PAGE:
One way to think about actions in Daml is as little programs that run “within” the ledger. From that perspective, the entire “program” is run atomically, and can modify the ledger (ultimately by adding create and archive lines at the end).
From that (simplistic) perspective:
- An applicative action is one in which the client knows, in advance, exactly the lines that need to be written to the ledger. There’s still a chance the action can fail, if for example a contract you want to archive has already been archived. But you could think of applicative actions as being purely a list of lines to add “as is” at the end of the ledger (assuming they’re compatible with the state of the ledger at the time the transaction gets executed).
- A monadic action is one in which, instead of sending “pure data” to the ledger, you send a “function” (not actually a Daml function; actually represented as data, but bear with me) that will be run “inside” the ledger in order to generate the lines to add. That means that a monadic action can do something like fetch a contract, look at its payload, and then, based on that, decide whether or not to archive it.
Hopefully that helps clarify things a bit.
Of course, as you know, it’s not quite correct to say that an action “is” monadic or applicative. In reality, an action is an action. If you have two actions, you can compose them in either a monadic or an applicative way, but in both cases the result is an action. So you could compose applicatively two actions that happen to both “be monadic inside”; in that case, the applicative composition expresses that there is no need for a transfer of information from the first to the second while the transaction is executing “inside” the ledger.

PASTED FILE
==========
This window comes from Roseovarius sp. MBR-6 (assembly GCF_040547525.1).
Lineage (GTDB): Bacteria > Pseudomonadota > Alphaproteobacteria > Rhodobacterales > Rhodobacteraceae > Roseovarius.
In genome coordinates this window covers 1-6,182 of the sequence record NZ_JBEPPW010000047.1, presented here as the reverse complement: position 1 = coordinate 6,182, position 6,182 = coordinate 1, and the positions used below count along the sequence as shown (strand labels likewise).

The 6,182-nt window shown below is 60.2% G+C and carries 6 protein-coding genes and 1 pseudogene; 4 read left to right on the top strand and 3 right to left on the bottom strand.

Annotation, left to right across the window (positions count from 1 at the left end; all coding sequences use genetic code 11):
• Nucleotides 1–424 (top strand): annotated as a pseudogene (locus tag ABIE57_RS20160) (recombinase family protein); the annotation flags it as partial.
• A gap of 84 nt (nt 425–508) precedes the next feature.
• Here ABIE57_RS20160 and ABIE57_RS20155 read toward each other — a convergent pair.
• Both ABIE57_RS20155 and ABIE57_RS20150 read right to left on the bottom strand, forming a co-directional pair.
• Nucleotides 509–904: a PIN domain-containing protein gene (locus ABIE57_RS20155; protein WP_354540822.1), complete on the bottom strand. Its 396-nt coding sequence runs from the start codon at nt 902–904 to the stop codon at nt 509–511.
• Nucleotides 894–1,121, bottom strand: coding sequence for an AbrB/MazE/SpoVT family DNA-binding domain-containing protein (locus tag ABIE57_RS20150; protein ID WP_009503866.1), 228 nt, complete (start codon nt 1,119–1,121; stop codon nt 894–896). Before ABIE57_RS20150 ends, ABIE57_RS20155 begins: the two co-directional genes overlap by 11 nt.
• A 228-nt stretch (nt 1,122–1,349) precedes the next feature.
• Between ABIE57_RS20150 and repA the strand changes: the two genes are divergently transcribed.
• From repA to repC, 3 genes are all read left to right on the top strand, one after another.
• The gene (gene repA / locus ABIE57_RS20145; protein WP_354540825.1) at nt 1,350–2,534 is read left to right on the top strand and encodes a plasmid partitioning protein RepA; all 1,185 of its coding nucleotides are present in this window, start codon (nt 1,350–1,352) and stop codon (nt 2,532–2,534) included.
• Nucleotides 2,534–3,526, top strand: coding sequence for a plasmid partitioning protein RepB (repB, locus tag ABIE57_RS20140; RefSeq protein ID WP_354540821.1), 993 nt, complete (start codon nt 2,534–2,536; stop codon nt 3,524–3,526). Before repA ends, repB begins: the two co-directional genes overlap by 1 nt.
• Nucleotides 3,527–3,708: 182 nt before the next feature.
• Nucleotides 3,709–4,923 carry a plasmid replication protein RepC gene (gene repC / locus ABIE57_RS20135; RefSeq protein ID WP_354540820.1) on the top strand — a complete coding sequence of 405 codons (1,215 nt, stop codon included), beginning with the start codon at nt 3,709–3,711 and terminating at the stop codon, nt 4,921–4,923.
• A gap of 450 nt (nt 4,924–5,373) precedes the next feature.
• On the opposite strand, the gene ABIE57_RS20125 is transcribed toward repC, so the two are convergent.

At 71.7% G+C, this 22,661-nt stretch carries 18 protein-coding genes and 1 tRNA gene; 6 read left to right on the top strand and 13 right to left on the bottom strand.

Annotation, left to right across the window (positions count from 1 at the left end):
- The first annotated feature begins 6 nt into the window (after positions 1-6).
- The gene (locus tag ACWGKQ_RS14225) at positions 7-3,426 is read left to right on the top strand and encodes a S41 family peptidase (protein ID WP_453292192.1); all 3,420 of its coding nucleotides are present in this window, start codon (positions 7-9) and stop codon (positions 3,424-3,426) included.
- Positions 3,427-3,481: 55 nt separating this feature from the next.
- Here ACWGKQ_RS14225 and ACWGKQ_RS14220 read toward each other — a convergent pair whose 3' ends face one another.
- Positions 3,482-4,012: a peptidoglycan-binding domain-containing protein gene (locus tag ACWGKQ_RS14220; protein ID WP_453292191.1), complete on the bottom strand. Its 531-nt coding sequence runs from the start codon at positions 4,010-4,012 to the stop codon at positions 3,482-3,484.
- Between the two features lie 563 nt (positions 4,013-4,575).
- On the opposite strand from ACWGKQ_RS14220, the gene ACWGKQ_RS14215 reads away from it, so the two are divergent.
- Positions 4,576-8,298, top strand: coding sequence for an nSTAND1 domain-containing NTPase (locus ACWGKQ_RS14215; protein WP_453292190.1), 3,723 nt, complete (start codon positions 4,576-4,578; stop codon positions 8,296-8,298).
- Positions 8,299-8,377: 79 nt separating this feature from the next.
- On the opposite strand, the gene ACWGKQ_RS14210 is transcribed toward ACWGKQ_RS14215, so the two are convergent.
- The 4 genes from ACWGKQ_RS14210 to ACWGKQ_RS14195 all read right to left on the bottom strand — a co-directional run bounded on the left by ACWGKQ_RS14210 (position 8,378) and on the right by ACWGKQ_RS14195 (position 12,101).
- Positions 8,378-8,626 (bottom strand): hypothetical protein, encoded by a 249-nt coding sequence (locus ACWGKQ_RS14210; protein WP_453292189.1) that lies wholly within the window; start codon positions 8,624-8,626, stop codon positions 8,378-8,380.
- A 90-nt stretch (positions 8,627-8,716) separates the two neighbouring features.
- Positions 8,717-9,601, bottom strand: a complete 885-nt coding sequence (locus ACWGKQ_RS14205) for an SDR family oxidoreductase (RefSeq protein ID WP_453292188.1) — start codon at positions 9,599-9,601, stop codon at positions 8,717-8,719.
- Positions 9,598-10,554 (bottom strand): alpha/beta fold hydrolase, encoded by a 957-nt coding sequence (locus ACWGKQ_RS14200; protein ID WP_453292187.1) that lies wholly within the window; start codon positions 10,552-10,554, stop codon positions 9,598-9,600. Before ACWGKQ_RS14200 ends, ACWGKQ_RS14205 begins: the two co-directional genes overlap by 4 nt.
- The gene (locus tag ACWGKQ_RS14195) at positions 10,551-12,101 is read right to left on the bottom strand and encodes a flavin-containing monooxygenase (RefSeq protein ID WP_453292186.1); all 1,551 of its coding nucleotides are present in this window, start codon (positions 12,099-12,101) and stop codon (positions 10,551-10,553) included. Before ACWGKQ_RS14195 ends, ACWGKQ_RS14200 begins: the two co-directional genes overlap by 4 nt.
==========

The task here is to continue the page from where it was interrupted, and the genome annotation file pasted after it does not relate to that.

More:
In the propose/accept pattern, as @cocreature illustrated, the
Accept choice needs to do two things: archive one contract, and create a new one, and both things are “fully known” client-side and don’t depend on each other, so you can use applicative composition. (Note that this does not mean they are necessarily commutative: in this case they are, but if we were to archive-then-recreate a contract for which the template defined a key, they would not be.)
When would we need a monadic composition? Let us imagine the owner of the
T contract wanted to verify the citizenship of the new owner before executing the transfer. The
Accept choice would then take as an argument a ContractId for a contract signed by the government. It could look something like:
module Main where
proposer : Party
accepter : Party
signatory proposer, accepter
t : T
nonconsuming choice Accept : ContractId T
with cit: ContractId Citizenship
do cit <- fetch cit
if cit.gov `elem` acceptedGovs then
archive self *> create t
fail "Wrong citizenship"
setup : Script ()
setup = script do
alice <- allocatePartyWithHint "Alice" (PartyIdHint "Alice")
bob <- allocatePartyWithHint "Bob" (PartyIdHint "Bob")
wonderland <- allocatePartyWithHint "Wonderland" (PartyIdHint "Wonderland")
prop <- submit alice do
createCmd TProposal with t = (T alice bob), acceptedGovs = [wonderland]
cit <- submit wonderland do
createCmd Citizenship with gov = wonderland, citizen = bob
submit bob do
exerciseCmd prop Accept with cit
Accept, we now need to fetch a contract from the ledger, which in a transactional system we want to do at transaction time, i.e. we want this to happen “within the ledger”, not just done by the client ahead of time. (In practice the client does it ahead of time and then the ledger verifies it, but let’s gloss over that here.)
The crucial difference is that in @cocreature’s version, we don’t need to use any information resulting from the
archive call in the
create call, whereas here we do want to make a decision (
if/else, but that could just as well be “include the value of this attribute”) based on the result of executing the
fetch action. (There’s also of course the entire
setup script, which has to be monadic because we want to use
Accept call etc.)
Hopefully this has clarified things, not made them more confusing.